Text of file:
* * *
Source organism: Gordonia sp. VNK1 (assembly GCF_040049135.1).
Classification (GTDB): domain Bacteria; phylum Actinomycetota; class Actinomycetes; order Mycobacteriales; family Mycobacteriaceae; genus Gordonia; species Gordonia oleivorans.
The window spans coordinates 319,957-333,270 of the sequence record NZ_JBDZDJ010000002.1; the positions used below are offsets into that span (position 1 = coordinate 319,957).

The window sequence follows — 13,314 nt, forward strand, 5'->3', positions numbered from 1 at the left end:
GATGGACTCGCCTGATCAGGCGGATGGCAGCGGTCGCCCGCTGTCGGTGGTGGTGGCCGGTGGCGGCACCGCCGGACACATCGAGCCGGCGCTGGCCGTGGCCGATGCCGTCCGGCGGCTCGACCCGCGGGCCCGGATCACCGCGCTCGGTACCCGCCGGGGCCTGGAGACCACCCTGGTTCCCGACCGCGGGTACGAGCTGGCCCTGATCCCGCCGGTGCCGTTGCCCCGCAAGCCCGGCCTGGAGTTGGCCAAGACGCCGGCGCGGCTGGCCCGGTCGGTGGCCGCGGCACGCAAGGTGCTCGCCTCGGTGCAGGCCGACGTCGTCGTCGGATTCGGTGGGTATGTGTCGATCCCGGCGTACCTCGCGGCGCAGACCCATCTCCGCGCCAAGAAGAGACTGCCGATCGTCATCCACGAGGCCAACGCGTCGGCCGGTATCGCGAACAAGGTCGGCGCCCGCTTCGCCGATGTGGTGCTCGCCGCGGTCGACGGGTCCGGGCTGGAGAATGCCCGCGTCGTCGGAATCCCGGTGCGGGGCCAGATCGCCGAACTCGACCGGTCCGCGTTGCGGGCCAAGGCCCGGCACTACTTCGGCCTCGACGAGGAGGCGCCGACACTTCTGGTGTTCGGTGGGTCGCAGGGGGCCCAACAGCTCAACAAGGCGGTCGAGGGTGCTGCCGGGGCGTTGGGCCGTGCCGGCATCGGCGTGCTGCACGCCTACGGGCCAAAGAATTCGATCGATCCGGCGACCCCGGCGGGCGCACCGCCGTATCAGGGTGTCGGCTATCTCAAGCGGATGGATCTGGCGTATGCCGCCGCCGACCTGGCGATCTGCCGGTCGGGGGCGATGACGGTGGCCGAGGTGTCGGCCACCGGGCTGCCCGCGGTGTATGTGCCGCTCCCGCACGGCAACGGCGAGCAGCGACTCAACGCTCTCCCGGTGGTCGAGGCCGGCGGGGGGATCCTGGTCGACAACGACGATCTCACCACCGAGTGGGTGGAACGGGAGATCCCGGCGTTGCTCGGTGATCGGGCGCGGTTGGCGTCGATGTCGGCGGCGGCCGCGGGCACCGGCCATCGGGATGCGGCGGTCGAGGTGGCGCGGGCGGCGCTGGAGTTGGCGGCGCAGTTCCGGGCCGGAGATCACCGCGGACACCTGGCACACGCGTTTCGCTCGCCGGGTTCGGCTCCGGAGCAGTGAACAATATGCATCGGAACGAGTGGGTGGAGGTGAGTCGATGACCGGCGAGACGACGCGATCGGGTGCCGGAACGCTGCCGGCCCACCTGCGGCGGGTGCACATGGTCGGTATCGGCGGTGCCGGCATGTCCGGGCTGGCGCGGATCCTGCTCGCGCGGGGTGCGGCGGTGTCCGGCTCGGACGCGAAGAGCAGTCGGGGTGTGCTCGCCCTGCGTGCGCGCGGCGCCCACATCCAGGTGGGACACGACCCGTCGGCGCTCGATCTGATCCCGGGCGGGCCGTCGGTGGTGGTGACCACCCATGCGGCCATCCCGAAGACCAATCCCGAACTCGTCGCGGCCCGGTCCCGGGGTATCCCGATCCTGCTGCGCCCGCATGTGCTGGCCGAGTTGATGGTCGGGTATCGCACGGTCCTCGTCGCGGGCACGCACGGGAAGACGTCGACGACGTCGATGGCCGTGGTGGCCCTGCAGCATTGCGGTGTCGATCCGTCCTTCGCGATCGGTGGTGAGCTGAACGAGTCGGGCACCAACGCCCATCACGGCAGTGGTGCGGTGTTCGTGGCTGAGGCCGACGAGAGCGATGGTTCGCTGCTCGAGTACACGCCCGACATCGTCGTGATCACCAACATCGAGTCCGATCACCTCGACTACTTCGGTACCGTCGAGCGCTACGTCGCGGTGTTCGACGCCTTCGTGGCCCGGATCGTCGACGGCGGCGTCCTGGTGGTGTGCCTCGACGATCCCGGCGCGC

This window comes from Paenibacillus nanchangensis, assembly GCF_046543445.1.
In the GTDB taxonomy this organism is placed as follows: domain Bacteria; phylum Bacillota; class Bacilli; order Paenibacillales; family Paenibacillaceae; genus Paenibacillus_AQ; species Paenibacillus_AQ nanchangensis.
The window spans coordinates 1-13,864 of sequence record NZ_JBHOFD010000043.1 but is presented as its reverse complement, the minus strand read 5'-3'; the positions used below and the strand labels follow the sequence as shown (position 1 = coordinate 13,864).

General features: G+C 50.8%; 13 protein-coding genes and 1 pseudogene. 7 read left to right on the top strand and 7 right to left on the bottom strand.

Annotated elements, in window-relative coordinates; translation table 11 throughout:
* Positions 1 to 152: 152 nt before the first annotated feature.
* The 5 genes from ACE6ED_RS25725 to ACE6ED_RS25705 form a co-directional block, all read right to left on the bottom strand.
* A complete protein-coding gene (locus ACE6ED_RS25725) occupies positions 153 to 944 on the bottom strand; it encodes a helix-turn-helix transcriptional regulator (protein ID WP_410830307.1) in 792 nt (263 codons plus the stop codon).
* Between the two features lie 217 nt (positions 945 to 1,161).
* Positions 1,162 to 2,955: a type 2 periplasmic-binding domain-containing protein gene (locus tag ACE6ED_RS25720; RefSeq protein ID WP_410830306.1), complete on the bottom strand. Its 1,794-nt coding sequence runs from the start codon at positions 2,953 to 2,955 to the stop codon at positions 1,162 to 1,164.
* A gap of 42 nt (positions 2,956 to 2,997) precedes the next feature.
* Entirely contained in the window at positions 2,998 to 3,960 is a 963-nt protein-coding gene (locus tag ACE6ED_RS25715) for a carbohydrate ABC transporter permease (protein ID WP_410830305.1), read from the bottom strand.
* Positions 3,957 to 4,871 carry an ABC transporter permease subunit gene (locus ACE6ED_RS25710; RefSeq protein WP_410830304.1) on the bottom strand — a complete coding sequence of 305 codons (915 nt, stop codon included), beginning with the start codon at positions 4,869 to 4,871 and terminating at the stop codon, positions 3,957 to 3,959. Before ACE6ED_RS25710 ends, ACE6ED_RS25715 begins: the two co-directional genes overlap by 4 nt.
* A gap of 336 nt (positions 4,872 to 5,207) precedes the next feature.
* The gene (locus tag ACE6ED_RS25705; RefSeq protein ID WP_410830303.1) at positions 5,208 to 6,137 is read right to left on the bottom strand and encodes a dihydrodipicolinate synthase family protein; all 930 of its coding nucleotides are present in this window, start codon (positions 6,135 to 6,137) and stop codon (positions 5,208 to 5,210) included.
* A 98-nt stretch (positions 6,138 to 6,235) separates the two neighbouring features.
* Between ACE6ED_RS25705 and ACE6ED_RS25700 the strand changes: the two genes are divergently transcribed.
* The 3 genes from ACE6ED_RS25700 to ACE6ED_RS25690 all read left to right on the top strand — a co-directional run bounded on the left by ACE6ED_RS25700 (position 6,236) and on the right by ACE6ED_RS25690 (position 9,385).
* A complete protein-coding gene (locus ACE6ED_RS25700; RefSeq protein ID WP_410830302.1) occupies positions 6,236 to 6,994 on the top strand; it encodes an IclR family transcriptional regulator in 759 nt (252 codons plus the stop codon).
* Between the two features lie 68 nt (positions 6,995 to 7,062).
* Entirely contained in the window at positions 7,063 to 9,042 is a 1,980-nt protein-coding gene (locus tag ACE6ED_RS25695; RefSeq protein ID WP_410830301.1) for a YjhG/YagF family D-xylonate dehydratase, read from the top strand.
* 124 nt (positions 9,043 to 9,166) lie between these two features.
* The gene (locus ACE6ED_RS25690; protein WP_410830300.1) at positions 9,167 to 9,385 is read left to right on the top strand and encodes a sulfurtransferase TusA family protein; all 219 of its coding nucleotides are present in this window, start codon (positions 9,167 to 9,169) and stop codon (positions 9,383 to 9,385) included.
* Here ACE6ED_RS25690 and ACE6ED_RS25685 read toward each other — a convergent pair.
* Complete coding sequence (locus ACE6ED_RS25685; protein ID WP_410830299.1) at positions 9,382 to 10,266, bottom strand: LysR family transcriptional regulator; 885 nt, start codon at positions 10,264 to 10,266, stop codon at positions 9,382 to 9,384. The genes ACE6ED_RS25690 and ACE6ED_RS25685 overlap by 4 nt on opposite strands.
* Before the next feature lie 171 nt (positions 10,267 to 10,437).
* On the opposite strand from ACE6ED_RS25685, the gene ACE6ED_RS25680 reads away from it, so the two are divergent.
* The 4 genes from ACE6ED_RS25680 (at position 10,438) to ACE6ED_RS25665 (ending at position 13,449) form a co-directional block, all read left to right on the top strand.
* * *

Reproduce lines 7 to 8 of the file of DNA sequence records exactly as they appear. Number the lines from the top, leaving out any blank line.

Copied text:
In the GTDB taxonomy this organism is placed as follows: domain Bacteria; phylum Bacillota; class Bacilli; order Paenibacillales; family Paenibacillaceae; genus Paenibacillus_AQ; species Paenibacillus_AQ nanchangensis.
The window spans coordinates 1-13,864 of sequence record NZ_JBHOFD010000043.1 but is presented as its reverse complement, the minus strand read 5'-3'; the positions used below and the strand labels follow the sequence as shown (position 1 = coordinate 13,864).